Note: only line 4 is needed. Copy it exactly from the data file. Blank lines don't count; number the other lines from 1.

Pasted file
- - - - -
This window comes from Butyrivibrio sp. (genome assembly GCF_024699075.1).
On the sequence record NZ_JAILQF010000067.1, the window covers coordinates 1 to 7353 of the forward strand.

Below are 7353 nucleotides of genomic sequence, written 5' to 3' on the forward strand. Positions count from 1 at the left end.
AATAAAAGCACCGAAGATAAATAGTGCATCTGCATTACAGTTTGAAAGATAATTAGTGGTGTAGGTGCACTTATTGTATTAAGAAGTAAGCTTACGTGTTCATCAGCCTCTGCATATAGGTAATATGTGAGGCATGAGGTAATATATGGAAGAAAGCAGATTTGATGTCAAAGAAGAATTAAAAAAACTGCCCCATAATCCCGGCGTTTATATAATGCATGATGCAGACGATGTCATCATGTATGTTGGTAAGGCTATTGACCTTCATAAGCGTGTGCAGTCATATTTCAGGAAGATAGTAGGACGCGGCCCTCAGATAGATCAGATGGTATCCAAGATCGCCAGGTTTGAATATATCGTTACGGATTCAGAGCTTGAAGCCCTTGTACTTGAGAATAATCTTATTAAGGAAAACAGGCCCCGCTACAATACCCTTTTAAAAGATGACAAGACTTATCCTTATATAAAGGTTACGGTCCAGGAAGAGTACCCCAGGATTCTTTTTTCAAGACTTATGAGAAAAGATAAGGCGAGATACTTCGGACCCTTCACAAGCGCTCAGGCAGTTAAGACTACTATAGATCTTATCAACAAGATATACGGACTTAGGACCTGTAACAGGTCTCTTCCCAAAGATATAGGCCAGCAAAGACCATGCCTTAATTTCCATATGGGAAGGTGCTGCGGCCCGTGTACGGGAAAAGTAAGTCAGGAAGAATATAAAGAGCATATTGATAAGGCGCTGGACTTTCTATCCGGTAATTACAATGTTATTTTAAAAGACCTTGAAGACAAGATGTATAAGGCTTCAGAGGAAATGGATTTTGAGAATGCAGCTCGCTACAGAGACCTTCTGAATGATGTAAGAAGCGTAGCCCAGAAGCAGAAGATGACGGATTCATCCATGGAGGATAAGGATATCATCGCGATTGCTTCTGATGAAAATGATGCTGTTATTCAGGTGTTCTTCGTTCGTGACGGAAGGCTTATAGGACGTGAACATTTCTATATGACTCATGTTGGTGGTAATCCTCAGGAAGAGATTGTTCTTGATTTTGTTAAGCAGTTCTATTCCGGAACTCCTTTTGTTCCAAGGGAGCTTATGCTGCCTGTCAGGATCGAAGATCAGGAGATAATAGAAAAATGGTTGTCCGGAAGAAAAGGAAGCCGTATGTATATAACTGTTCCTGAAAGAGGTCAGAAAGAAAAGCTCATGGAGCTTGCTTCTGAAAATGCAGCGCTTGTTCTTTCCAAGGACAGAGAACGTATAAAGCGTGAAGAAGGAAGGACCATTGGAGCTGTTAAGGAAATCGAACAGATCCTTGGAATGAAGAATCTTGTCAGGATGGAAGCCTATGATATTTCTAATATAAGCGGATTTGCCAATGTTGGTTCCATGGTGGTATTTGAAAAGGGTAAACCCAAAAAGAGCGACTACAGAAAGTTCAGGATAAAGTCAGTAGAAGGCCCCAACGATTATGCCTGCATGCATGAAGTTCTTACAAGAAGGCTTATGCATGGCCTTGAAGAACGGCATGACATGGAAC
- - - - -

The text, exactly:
AATAAAAGCACCGAAGATAAATAGTGCATCTGCATTACAGTTTGAAAGATAATTAGTGGTGTAGGTGCACTTATTGTATTAAGAAGTAAGCTTACGTGTTCATCAGCCTCTGCATATAGGTAATATGTGAGGCATGAGGTAATATATGGAAGAAAGCAGATTTGATGTCAAAGAAGAATTAAAAAAACTGCCCCATAATCCCGGCGTTTATATAATGCATGATGCAGACGATGTCATCATGTATGTTGGTAAGGCTATTGACCTTCATAAGCGTGTGCAGTCATATTTCAGGAAGATAGTAGGACGCGGCCCTCAGATAGATCAGATGGTATCCAAGATCGCCAGGTTTGAATATATCGTTACGGATTCAGAGCTTGAAGCCCTTGTACTTGAGAATAATCTTATTAAGGAAAACAGGCCCCGCTACAATACCCTTTTAAAAGATGACAAGACTTATCCTTATATAAAGGTTACGGTCCAGGAAGAGTACCCCAGGATTCTTTTTTCAAGACTTATGAGAAAAGATAAGGCGAGATACTTCGGACCCTTCACAAGCGCTCAGGCAGTTAAGACTACTATAGATCTTATCAACAAGATATACGGACTTAGGACCTGTAACAGGTCTCTTCCCAAAGATATAGGCCAGCAAAGACCATGCCTTAATTTCCATATGGGAAGGTGCTGCGGCCCGTGTACGGGAAAAGTAAGTCAGGAAGAATATAAAGAGCATATTGATAAGGCGCTGGACTTTCTATCCGGTAATTACAATGTTATTTTAAAAGACCTTGAAGACAAGATGTATAAGGCTTCAGAGGAAATGGATTTTGAGAATGCAGCTCGCTACAGAGACCTTCTGAATGATGTAAGAAGCGTAGCCCAGAAGCAGAAGATGACGGATTCATCCATGGAGGATAAGGATATCATCGCGATTGCTTCTGATGAAAATGATGCTGTTATTCAGGTGTTCTTCGTTCGTGACGGAAGGCTTATAGGACGTGAACATTTCTATATGACTCATGTTGGTGGTAATCCTCAGGAAGAGATTGTTCTTGATTTTGTTAAGCAGTTCTATTCCGGAACTCCTTTTGTTCCAAGGGAGCTTATGCTGCCTGTCAGGATCGAAGATCAGGAGATAATAGAAAAATGGTTGTCCGGAAGAAAAGGAAGCCGTATGTATATAACTGTTCCTGAAAGAGGTCAGAAAGAAAAGCTCATGGAGCTTGCTTCTGAAAATGCAGCGCTTGTTCTTTCCAAGGACAGAGAACGTATAAAGCGTGAAGAAGGAAGGACCATTGGAGCTGTTAAGGAAATCGAACAGATCCTTGGAATGAAGAATCTTGTCAGGATGGAAGCCTATGATATTTCTAATATAAGCGGATTTGCCAATGTTGGTTCCATGGTGGTATTTGAAAAGGGTAAACCCAAAAAGAGCGACTACAGAAAGTTCAGGATAAAGTCAGTAGAAGGCCCCAACGATTATGCCTGCATGCATGAAGTTCTTACAAGAAGGCTTATGCATGGCCTTGAAGAACGGCATGACATGGAAC